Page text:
Aims: To observe the effects of active glucose monitoring, alteration of drug dosage and timing, dietary counselling and patient education in the occurrence of acute diabetic complications in fasting individuals with diabetes during the month of Ramadan.
Methods: This prospective study was conducted at the outpatient department of the Baqai Institute of Diabetology and Endocrinology. Two educational sessions, one about drug dosage and timing alteration and glucose monitoring, and the other about dietary and lifestyle modifications, were given to the patients by a doctor and a dietician, respectively. Patients who had been recruited were advised to note their blood glucose readings on a chart for at least 15 fasting days, twice a day with at least one reading in the fasting state.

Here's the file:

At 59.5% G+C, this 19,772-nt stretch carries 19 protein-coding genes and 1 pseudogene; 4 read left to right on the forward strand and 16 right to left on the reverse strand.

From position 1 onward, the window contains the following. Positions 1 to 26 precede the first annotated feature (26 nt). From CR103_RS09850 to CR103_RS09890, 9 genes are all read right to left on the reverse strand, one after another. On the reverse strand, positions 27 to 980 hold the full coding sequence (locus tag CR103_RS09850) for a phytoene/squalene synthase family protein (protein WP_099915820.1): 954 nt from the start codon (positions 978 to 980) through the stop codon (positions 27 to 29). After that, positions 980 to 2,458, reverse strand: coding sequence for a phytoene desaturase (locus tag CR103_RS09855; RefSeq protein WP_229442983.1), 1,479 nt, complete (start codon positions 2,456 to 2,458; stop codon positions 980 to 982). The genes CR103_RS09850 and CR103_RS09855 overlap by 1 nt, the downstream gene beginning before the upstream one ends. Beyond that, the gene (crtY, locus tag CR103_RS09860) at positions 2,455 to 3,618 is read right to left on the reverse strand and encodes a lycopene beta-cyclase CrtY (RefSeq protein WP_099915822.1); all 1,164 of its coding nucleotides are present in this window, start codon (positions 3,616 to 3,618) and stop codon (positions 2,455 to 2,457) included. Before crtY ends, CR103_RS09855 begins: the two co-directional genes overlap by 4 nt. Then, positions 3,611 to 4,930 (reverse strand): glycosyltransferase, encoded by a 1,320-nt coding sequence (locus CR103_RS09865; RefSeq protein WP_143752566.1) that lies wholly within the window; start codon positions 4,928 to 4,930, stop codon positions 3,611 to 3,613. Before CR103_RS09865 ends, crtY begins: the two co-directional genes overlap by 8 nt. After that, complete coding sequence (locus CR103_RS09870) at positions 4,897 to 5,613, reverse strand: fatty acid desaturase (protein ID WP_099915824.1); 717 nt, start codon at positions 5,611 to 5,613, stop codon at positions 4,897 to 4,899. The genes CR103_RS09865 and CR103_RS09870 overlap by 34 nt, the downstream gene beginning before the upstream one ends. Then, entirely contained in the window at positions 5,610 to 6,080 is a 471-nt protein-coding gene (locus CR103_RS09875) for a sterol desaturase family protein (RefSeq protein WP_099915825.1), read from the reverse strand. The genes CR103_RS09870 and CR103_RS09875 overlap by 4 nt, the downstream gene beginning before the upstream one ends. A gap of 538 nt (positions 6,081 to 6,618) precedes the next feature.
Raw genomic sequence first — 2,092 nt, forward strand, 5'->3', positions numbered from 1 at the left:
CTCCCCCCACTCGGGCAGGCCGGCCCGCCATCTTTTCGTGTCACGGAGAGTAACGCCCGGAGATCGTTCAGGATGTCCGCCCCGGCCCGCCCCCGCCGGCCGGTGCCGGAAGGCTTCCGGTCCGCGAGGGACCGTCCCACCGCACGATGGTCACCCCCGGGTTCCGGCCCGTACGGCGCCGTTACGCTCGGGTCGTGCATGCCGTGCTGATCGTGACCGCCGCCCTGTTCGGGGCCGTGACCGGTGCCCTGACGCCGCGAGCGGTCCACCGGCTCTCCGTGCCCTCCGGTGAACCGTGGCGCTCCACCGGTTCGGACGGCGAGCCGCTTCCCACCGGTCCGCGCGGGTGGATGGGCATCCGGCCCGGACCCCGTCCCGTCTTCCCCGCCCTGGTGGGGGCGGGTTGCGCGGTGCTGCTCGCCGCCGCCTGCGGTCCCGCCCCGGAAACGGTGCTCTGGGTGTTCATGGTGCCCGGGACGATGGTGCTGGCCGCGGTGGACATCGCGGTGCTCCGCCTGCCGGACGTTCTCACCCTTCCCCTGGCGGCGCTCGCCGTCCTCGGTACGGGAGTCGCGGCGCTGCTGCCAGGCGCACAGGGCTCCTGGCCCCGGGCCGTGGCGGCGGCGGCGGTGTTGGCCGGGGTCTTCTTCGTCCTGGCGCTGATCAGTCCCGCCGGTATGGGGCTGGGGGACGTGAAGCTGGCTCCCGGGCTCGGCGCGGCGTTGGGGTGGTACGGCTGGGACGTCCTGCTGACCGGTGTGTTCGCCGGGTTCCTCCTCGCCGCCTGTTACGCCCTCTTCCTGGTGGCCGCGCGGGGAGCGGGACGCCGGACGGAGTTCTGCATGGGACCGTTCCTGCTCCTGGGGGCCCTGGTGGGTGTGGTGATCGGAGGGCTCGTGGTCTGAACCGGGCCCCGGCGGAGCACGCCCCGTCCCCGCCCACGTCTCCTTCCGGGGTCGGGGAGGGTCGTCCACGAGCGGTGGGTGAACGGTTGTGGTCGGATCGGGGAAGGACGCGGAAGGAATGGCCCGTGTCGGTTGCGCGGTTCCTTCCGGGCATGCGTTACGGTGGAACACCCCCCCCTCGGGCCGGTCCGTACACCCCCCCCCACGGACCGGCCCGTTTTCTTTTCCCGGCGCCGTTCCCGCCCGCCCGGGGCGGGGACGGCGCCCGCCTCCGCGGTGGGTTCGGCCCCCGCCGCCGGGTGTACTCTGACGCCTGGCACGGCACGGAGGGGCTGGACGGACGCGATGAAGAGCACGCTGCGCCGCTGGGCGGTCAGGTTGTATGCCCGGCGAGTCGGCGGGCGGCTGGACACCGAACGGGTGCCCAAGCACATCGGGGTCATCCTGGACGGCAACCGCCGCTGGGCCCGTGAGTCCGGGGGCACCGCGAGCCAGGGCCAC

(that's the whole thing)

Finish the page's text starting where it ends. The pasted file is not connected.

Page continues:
Results: A total of 3946 readings were obtained in 110 subjects; 82 readings were in the hypoglycaemic range, and there were 22 episodes of symptomatic hypoglycaemia and 60 episodes of biochemical hypoglycaemia observed in 27 patients. Seven patients experienced symptomatic hypoglycaemia, whereas 20 patients had biochemical hypoglycaemia. Symptomatic hypoglycaemic episodes showed a downward trend from weeks 1 to 4. The highest frequencies of hypo- and hyperglycaemic episodes were observed pre-dawn. None of the patients developed diabetic ketoacidosis or hyperglycaemic hyperosmolar state.
Conclusion: We observed that, with active glucose monitoring, alteration of drug dosage and timing, dietary counselling and patient education, the majority of the patients did not have any serious acute complications of diabetes during Ramadan.
© 2011 The Authors. Diabetic Medicine © 2011 Diabetes UK.